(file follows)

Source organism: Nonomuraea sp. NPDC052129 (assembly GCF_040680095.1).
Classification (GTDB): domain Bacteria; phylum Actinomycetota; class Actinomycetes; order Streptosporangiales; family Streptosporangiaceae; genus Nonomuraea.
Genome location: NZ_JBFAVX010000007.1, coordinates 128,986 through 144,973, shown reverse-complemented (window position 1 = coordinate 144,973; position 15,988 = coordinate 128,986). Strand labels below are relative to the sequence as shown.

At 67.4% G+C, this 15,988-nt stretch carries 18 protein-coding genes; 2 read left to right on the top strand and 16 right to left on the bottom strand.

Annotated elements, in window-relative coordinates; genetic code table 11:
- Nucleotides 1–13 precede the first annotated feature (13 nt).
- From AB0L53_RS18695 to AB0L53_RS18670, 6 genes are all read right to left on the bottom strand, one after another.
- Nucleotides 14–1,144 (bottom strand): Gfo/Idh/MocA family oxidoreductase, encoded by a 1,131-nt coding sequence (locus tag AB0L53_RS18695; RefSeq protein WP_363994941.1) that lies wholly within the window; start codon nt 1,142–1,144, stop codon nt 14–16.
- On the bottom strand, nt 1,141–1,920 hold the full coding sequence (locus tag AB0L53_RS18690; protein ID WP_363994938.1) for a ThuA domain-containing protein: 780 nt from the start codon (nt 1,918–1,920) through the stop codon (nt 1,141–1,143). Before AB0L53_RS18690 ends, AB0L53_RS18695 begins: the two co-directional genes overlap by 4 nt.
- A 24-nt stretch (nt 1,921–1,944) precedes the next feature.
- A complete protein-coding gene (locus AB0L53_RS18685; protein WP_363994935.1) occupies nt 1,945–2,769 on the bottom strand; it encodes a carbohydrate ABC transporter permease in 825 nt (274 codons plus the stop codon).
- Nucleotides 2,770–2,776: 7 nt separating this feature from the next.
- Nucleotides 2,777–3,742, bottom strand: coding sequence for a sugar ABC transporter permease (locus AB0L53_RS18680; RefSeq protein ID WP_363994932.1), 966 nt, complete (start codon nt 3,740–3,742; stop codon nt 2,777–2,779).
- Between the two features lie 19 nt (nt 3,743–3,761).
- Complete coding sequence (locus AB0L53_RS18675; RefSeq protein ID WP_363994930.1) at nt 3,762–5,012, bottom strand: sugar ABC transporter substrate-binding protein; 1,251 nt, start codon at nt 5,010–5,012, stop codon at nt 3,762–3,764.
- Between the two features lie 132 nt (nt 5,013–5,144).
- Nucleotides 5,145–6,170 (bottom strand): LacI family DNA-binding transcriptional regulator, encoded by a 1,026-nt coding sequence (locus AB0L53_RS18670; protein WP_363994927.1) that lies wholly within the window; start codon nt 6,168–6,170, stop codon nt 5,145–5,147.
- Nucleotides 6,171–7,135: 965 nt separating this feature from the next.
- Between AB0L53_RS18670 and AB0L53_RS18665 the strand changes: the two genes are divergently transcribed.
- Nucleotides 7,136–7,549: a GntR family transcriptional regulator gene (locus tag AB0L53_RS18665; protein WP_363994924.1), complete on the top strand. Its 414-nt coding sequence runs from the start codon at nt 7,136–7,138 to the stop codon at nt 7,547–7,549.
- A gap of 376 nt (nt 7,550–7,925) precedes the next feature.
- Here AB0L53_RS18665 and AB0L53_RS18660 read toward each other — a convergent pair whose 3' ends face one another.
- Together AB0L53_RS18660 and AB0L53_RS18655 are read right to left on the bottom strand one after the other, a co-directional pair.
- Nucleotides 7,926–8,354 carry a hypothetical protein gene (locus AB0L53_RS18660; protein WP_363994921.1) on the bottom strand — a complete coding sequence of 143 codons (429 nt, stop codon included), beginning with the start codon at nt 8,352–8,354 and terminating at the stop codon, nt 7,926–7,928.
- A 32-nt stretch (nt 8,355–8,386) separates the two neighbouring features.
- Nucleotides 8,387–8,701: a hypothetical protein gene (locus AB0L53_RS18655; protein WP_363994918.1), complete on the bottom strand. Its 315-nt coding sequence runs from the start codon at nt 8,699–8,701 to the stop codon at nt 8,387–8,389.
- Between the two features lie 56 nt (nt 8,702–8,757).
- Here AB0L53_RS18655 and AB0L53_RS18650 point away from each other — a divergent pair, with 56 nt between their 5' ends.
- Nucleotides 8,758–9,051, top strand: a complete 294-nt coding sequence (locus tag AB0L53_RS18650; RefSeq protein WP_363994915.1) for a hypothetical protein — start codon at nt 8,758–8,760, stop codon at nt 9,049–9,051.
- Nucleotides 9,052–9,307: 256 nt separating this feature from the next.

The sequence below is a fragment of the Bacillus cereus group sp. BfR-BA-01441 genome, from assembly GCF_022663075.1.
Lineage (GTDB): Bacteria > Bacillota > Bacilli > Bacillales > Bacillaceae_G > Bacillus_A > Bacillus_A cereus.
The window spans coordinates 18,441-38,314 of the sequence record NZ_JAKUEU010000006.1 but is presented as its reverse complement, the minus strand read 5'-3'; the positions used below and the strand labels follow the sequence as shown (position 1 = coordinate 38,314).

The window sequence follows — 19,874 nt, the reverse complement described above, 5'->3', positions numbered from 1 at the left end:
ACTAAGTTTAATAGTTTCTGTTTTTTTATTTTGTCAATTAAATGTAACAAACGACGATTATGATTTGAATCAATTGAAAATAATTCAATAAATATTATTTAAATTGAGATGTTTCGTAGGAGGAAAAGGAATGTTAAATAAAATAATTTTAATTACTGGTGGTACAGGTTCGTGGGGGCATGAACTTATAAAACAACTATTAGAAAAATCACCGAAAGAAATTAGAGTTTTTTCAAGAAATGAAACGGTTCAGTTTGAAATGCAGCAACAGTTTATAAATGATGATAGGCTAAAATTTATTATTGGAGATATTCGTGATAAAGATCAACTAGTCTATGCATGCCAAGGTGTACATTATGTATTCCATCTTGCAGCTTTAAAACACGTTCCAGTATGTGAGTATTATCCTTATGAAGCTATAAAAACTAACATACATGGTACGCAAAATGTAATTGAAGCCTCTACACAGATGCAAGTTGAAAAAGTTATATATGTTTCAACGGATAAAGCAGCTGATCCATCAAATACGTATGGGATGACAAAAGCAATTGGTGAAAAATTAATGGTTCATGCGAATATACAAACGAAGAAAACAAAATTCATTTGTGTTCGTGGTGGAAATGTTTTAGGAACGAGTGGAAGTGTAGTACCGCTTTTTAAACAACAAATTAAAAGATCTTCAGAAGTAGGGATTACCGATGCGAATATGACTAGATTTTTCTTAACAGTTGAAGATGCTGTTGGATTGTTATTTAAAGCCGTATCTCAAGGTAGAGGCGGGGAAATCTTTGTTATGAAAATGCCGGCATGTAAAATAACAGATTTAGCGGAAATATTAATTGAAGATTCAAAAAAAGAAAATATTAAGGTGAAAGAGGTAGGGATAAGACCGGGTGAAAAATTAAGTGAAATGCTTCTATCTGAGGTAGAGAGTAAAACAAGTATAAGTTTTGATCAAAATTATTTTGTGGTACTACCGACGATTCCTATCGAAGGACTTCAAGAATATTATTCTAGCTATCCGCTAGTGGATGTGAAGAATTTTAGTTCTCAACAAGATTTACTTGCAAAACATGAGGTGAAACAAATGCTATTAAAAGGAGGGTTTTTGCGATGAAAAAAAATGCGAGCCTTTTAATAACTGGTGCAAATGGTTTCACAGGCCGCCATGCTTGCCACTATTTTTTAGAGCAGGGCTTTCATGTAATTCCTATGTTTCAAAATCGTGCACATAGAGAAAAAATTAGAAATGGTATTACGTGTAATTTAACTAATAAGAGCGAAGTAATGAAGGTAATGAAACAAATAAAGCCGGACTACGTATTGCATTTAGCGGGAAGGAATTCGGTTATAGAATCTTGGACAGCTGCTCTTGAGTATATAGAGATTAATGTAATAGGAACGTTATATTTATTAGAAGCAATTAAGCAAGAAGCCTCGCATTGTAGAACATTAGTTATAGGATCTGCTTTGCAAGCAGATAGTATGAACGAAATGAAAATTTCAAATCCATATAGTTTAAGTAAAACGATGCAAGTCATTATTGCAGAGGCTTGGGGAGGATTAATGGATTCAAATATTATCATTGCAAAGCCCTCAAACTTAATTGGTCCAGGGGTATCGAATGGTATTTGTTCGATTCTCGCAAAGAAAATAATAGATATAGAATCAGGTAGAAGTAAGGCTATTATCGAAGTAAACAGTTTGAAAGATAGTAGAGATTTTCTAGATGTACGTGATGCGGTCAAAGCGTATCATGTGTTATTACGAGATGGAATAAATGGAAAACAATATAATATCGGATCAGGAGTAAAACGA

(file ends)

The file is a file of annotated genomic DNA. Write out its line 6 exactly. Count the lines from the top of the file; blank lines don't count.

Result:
- Nucleotides 1–13 precede the first annotated feature (13 nt).